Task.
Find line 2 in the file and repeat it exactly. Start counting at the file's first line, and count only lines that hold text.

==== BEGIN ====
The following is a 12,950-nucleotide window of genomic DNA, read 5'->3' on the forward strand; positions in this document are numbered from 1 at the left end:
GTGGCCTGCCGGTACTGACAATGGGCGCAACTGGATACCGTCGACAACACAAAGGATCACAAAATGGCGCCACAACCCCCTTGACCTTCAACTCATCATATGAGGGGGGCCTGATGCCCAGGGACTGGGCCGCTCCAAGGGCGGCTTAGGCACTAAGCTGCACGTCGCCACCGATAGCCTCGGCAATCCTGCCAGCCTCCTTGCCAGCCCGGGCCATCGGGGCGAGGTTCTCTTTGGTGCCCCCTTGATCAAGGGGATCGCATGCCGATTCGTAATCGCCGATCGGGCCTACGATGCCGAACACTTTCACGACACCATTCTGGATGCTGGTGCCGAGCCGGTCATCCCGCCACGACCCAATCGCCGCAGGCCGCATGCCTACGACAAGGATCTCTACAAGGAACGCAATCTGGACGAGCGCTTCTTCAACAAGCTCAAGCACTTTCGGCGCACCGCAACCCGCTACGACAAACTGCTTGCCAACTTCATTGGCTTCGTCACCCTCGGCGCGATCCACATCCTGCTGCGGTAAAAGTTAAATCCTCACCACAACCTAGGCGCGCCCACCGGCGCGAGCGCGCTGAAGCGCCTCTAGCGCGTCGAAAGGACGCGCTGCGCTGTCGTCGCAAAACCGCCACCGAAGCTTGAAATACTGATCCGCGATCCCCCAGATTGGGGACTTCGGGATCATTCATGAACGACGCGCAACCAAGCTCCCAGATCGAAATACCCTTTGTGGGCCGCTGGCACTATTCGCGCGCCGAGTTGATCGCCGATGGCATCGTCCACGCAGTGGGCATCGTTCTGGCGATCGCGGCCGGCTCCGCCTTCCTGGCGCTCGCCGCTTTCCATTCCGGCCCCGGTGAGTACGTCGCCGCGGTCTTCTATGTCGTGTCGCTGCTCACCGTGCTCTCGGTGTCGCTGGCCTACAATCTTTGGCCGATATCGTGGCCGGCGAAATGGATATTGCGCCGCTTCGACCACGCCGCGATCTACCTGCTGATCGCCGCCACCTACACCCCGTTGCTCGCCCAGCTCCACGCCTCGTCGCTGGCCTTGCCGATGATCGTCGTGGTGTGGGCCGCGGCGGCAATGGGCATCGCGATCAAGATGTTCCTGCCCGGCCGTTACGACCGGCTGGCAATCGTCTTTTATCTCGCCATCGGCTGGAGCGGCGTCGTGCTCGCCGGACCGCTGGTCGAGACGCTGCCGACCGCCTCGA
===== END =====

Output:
GTGGCCTGCCGGTACTGACAATGGGCGCAACTGGATACCGTCGACAACACAAAGGATCACAAAATGGCGCCACAACCCCCTTGACCTTCAACTCATCATATGAGGGGGGCCTGATGCCCAGGGACTGGGCCGCTCCAAGGGCGGCTTAGGCACTAAGCTGCACGTCGCCACCGATAGCCTCGGCAATCCTGCCAGCCTCCTTGCCAGCCCGGGCCATCGGGGCGAGGTTCTCTTTGGTGCCCCCTTGATCAAGGGGATCGCATGCCGATTCGTAATCGCCGATCGGGCCTACGATGCCGAACACTTTCACGACACCATTCTGGATGCTGGTGCCGAGCCGGTCATCCCGCCACGACCCAATCGCCGCAGGCCGCATGCCTACGACAAGGATCTCTACAAGGAACGCAATCTGGACGAGCGCTTCTTCAACAAGCTCAAGCACTTTCGGCGCACCGCAACCCGCTACGACAAACTGCTTGCCAACTTCATTGGCTTCGTCACCCTCGGCGCGATCCACATCCTGCTGCGGTAAAAGTTAAATCCTCACCACAACCTAGGCGCGCCCACCGGCGCGAGCGCGCTGAAGCGCCTCTAGCGCGTCGAAAGGACGCGCTGCGCTGTCGTCGCAAAACCGCCACCGAAGCTTGAAATACTGATCCGCGATCCCCCAGATTGGGGACTTCGGGATCATTCATGAACGACGCGCAACCAAGCTCCCAGATCGAAATACCCTTTGTGGGCCGCTGGCACTATTCGCGCGCCGAGTTGATCGCCGATGGCATCGTCCACGCAGTGGGCATCGTTCTGGCGATCGCGGCCGGCTCCGCCTTCCTGGCGCTCGCCGCTTTCCATTCCGGCCCCGGTGAGTACGTCGCCGCGGTCTTCTATGTCGTGTCGCTGCTCACCGTGCTCTCGGTGTCGCTGGCCTACAATCTTTGGCCGATATCGTGGCCGGCGAAATGGATATTGCGCCGCTTCGACCACGCCGCGATCTACCTGCTGATCGCCGCCACCTACACCCCGTTGCTCGCCCAGCTCCACGCCTCGTCGCTGGCCTTGCCGATGATCGTCGTGGTGTGGGCCGCGGCGGCAATGGGCATCGCGATCAAGATGTTCCTGCCCGGCCGTTACGACCGGCTGGCAATCGTCTTTTATCTCGCCATCGGCTGGAGCGGCGTCGTGCTCGCCGGACCGCTGGTCGAGACGCTGCCGACCGCCTCGA